Join us in welcoming our newest regular contributor at The Millions:Kevin Hartnett lives in Philadelphia with his fiance Caroline. He works as a community organizer for public education reform and enjoys his days most when they are full of people. He spends his off hours running along the Delaware River, and wafting from cannisters of loose tea at a store that recently opened near his apartment.You may remember the two reviews Kevin penned for us earlier this year. His next offering will be up shortly.
We have some exciting news today. I’ve long pined for the perfect url for The Millions and now we finally have it. From now on, The Millions will reside at www.themillions.com.Long-time readers will know that this is in fact the fourth address that the site has had over the years, but I can assure you that themillions.com will be the last. I think the name befits a site that has long outgrown its “blogspot” roots. Plus, it’s very easy to remember.While links to themillionsblog.com will redirect to their themillions.com counterparts indefinitely, we encourage you to update your bookmarks and any links you may have that point to The Millions. We believe that the move has gone smoothly, but if you see anything awry, please let us know. Thanks for your support!Update: No update to your RSS feed subscriptions necessary. RSS subscribers will continue to receive our posts.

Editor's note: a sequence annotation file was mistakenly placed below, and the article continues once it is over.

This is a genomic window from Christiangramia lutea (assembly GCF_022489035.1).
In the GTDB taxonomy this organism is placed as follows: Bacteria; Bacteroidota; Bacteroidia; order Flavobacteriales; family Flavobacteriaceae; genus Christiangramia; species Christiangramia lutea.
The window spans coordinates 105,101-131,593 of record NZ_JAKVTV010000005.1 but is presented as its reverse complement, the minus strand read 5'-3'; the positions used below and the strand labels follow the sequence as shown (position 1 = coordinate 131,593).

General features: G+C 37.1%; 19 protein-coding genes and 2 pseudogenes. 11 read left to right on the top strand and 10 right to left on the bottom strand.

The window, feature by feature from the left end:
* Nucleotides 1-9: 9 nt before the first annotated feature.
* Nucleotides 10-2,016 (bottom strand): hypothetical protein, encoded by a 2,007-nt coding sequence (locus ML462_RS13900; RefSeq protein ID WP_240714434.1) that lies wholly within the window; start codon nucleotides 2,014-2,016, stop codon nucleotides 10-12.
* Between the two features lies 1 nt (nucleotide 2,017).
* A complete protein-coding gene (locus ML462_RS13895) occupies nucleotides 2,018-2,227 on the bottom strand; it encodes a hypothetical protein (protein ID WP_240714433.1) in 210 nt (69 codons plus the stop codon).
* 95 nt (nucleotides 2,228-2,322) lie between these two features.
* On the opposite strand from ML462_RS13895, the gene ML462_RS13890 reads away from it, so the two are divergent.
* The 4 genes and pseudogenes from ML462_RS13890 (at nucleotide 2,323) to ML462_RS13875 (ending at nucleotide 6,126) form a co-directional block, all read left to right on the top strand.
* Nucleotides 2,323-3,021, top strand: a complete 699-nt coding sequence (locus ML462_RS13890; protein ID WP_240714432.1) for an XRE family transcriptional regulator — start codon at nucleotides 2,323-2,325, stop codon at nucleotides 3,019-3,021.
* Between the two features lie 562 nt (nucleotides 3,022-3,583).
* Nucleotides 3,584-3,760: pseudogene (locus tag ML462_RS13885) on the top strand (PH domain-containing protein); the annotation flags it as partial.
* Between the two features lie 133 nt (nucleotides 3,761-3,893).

I can’t believe it’s been three years, but it’s true. I started The Millions three years ago today (though it didn’t become a Blog About Books until a little later.) Want to see what it looked like? Ugly! In the intervening years I’ve tried to make the blog a little nicer to look at and a little easier to read. I’m still having fun though, and I wouldn’t have kept it up for this long (I’ve never kept anything up this long!), if it weren’t for you guys. So thank you. Thank you to my contributors who keep this place from being too monotonous. Thank you to all those folks in the publishing industry who work hard to get good books out there to the people and who are kind enough to occasionally send me books they think I might like. Thank you to writers and aspiring writers for creating things for us to read (and for visiting The Millions sometimes). Thanks to my fellow book bloggers – if it weren’t for you guys, this would be a pretty dull hobby. Thanks most of all to the readers of this blog and the readers of books. I’ve greatly enjoyed our ongoing, virtual conversation.All those thank yous. One of the nice things about having a blog is that you can publicly pretend you’ve just won an Oscar any time you feel like it.Finally, I just want to harken back to my so-called manifesto from way back when, when I laid out why I think it’s important for us to discuss what we read. It’s still my goal for the blog today: “Given that you and I will only be able to read a finite number of books in our lifetimes, then we should try, as much as possible, to devote ourselves to reading only the ones that are worth reading, while bearing in mind that for every vapid, uninspiring book we read, we are bumping from our lifetime reading list a book that might give us a profound sort of joy.”Keep reading good books!